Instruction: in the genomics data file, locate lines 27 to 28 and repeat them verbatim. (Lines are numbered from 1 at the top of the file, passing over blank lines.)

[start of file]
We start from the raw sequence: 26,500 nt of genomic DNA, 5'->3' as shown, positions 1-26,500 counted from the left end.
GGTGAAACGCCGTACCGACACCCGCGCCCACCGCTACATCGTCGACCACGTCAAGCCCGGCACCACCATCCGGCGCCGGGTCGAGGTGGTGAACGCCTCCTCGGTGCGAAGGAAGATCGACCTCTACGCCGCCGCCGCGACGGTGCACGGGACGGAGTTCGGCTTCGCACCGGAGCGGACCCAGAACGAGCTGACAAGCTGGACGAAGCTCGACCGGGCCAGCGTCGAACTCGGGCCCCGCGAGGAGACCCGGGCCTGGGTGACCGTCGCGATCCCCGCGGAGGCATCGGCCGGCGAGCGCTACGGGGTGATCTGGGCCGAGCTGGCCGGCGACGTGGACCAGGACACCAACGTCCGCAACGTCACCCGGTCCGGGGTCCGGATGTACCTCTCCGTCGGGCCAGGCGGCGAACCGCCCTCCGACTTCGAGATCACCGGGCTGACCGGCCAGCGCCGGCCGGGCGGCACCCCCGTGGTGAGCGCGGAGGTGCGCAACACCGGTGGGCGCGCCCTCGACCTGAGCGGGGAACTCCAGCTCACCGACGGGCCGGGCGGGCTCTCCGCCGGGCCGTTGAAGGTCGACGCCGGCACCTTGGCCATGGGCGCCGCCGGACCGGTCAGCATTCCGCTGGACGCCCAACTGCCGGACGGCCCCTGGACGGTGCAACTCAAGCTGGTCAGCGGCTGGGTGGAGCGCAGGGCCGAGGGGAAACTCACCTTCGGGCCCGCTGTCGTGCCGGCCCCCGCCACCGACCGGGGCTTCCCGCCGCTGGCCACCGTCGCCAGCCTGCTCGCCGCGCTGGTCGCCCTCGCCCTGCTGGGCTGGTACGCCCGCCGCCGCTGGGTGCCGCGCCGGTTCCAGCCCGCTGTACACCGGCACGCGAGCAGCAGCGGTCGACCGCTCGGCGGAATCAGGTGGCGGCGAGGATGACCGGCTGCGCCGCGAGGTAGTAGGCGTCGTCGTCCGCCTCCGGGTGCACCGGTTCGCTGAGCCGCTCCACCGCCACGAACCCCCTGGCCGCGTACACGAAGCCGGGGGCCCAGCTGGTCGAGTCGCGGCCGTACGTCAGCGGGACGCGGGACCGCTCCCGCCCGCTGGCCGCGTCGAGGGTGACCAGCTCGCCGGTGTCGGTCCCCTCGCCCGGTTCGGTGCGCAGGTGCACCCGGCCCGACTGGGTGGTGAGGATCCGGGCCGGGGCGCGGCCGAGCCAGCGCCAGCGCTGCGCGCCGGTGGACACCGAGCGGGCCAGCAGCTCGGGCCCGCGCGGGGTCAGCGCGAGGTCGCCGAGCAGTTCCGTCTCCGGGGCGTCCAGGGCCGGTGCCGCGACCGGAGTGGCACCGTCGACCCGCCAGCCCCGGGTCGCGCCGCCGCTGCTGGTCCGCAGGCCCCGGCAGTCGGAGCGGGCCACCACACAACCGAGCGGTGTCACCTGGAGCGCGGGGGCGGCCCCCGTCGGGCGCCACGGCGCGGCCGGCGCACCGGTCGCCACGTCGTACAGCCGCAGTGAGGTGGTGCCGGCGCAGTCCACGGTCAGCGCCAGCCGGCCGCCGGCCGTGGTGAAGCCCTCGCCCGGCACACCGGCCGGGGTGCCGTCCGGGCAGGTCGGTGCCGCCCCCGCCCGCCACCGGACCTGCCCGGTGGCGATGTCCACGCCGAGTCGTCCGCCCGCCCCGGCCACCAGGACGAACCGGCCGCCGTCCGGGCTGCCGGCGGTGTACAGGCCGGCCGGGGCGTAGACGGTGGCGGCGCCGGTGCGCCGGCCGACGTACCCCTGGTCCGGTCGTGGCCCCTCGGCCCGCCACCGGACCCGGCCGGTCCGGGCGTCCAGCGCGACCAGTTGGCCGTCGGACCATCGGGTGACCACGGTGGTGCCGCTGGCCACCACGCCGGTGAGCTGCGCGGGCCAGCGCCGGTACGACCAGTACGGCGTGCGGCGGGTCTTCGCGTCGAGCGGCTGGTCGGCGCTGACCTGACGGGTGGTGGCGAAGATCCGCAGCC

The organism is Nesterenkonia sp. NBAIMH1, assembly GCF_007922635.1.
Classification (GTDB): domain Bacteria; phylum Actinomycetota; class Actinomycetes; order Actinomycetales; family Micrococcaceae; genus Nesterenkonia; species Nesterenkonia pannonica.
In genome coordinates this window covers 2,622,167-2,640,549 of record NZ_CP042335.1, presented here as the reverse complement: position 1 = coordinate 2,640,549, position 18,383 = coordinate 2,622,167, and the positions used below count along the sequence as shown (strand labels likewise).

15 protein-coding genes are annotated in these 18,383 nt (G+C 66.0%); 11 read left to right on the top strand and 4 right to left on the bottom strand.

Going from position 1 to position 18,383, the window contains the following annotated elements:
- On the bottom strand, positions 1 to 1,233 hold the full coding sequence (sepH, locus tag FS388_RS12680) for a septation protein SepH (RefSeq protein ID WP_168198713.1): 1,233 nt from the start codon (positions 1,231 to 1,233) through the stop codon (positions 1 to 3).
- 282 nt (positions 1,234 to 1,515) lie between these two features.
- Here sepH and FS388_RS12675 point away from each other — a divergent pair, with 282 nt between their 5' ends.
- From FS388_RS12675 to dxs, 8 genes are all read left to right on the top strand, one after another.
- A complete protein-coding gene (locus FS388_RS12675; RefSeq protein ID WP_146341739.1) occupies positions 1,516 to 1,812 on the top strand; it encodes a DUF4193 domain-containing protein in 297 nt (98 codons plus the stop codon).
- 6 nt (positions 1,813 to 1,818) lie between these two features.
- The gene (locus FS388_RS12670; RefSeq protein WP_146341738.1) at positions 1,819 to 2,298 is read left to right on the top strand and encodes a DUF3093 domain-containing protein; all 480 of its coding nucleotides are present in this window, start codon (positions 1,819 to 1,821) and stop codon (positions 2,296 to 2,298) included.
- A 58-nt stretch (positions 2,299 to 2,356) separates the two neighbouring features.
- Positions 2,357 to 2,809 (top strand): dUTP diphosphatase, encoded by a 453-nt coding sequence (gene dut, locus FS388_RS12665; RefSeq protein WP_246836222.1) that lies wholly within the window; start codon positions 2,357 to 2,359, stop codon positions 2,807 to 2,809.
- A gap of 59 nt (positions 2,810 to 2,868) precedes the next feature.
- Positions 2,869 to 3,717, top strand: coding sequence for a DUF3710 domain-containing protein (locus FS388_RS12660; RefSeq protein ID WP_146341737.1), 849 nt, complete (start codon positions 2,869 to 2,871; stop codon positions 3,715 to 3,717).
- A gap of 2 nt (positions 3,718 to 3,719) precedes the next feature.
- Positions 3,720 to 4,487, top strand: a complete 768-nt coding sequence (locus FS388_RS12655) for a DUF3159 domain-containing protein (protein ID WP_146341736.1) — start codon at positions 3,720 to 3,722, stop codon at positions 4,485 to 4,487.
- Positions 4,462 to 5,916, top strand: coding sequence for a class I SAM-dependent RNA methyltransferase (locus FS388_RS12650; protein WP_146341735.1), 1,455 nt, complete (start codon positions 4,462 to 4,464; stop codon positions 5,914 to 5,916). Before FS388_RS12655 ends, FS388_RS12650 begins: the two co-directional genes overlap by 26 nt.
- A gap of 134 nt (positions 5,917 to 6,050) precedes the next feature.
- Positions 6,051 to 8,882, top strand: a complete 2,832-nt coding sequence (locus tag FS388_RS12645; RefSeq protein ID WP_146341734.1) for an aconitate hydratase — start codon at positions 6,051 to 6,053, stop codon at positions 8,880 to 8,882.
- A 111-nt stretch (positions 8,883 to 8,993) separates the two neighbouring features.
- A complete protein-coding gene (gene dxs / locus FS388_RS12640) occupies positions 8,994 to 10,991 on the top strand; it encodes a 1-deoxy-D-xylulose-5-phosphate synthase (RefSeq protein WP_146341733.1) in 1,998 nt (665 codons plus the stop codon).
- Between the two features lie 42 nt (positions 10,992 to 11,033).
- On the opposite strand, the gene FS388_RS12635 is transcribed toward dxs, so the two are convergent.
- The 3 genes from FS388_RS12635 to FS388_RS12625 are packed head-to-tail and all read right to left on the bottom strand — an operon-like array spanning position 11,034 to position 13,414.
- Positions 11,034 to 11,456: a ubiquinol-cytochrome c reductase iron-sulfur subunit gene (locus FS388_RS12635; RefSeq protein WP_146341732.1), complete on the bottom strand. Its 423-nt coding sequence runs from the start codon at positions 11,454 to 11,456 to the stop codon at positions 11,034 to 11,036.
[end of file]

- On the opposite strand, the gene FS388_RS12635 is transcribed toward dxs, so the two are convergent.
- The 3 genes from FS388_RS12635 to FS388_RS12625 are packed head-to-tail and all read right to left on the bottom strand — an operon-like array spanning position 11,034 to position 13,414.